Jeremy Dutcher, Moe Clark, Joey Stylez and more headline Indigenous awards show
Everything you need to know about the 2019 Indspire Awards' musical performers
The 2019 Indspire Awards show features performances by some of the most exciting emerging and established Indigenous musicians across Turtle Island.
From contemporary musical genius Jeremy Dutcher and acclaimed multidisciplinary artist Moe Clark to revered iconic acts Redbone and the Northern Cree Singers, the Indspire Awards show is a unique opportunity to celebrate artists alongside a variety of exceptional people.
Since its inception, Indspire — a registered charity that focuses on investing in Indigenous education and achievement — has honoured more than 360 leaders, innovators and inspirational successes from Indigenous, Inuit and Métis communities. From artists to educators, athletes to scientists, entrepreneurs to politicians, activists to philanthropists and elders to youth, the Indspire Awards cast a wide, inclusive net to highlight a vast array of fascinating, phenomenal people.
Ahead of the Indspire Awards broadcast on Sunday, June 23 (8 p.m. local time on CBC-TV, Radio One and via the CBC Gem streaming service), CBC Music has composed this handy guide to all of the show's musical performers.
Who: Jeremy Dutcher
From: Tobique First Nation, N.B.
Why you should know them: While Dutcher's incredible debut album, Wolastoqiyik Lintuwakonawa, won the 2018 Polaris Music Prize, it was also a groundbreaking record that not only utilized archival recordings of his native Wolastoq (Maliseet), but presented those recordings in conversation with his own operatic tenor amidst classical arrangements that also interspersed pop, electronic, jazz and traditional influences. Dutcher is a performer, composer, activist, musicologist, fashion leader and Two-Spirit icon in the making.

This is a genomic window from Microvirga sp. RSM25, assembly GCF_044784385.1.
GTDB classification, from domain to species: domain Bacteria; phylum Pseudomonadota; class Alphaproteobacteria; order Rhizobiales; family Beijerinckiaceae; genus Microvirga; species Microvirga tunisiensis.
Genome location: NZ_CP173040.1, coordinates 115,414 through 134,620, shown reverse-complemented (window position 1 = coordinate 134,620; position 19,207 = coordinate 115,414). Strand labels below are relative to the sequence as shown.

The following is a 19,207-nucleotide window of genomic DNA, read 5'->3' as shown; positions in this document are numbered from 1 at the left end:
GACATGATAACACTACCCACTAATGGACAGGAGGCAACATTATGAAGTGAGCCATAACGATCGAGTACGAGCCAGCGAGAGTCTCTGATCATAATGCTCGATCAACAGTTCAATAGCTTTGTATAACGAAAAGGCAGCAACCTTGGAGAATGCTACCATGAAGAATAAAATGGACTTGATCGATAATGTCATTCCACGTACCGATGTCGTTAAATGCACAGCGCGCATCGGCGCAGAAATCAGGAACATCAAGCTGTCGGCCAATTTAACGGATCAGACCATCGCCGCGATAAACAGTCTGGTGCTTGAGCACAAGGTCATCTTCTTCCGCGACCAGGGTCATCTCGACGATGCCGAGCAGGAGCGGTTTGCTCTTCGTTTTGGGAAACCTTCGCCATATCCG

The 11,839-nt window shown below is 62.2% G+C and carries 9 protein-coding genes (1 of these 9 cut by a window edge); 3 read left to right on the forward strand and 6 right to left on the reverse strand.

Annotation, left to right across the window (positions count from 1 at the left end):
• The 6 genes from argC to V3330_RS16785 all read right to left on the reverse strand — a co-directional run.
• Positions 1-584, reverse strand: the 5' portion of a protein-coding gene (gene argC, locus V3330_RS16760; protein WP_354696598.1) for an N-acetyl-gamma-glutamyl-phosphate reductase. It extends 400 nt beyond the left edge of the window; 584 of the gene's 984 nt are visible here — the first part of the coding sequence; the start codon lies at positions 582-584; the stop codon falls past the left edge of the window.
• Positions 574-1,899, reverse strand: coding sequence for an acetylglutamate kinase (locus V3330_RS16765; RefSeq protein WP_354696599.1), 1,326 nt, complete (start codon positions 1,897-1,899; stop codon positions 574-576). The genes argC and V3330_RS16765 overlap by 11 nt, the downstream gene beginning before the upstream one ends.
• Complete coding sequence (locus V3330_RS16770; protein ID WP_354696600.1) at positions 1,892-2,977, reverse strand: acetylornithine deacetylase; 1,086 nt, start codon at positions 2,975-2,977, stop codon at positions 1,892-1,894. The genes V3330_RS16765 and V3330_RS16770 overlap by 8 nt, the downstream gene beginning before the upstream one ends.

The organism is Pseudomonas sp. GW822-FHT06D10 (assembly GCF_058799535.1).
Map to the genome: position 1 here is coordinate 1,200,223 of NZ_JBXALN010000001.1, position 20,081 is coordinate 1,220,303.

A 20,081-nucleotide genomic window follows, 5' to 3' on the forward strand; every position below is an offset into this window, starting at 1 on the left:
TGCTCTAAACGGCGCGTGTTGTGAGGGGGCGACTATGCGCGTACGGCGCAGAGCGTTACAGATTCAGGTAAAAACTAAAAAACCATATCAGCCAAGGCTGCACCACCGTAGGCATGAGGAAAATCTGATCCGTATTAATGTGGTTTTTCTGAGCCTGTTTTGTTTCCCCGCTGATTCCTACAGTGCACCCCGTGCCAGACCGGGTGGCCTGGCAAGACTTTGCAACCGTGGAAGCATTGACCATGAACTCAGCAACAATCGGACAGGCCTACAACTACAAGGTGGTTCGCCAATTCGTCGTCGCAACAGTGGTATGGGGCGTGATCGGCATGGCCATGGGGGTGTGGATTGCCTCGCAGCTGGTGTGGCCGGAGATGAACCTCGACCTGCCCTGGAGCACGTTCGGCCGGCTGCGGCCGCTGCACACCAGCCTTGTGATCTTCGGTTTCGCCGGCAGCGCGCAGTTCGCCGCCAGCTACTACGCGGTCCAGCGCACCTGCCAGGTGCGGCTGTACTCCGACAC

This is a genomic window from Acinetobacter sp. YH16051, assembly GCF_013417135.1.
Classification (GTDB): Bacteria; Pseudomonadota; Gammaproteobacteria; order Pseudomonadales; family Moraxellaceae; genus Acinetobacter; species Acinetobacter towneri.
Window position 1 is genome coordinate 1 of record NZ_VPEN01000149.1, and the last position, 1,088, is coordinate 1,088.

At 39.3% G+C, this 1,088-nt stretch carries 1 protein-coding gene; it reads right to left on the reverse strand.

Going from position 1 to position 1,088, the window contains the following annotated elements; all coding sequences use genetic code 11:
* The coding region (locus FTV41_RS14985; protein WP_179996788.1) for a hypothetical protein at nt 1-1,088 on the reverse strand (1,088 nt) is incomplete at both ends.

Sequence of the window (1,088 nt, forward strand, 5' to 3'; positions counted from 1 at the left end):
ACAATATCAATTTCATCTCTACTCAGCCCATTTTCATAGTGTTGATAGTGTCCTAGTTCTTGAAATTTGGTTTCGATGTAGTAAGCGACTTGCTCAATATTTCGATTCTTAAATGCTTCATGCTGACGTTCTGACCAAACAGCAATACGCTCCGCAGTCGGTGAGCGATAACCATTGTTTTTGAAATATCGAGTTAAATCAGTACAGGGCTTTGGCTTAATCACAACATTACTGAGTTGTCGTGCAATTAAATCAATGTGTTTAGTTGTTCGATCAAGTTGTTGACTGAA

From: Los Angeles, Calif.
Why you should know them: The rock group originated with brothers Pat and Lolly Vasquez-Vegas, who are of Yaqui, Shoshone and Mexican descent. They hit it big with their 1974 single, "Come and Get Your Love," a fantastic tune that still holds up to this day. Lolly died in 2010, but Pat continues to tour Redbone and his son, PJ, and daughter Frankie are both listed as vocalists. Pat was awarded the Lifetime Achievement Award at the Indigenous Music Awards in 2018.
Who: Northern Cree Singers
From: Maskwacis, Alta.
Why you should know them: The multi-Grammy-nominated powwow and Round Dance drum and singing group are considered one of the best contemporary Indigenous music groups in the world. The group was co-founded by brothers Charlie and Earl Wood, from the Saddle Lake Cree Nation, and is comprised of members who mostly reside in the Treaty 6 area. The group performed live at the Grammys in 2017, including a stunning rendition of "Cree Cuttin'," then as supporting musicians for Mexican indie-pop singer-songwriter Carla Morrison.
Who: Moe Clark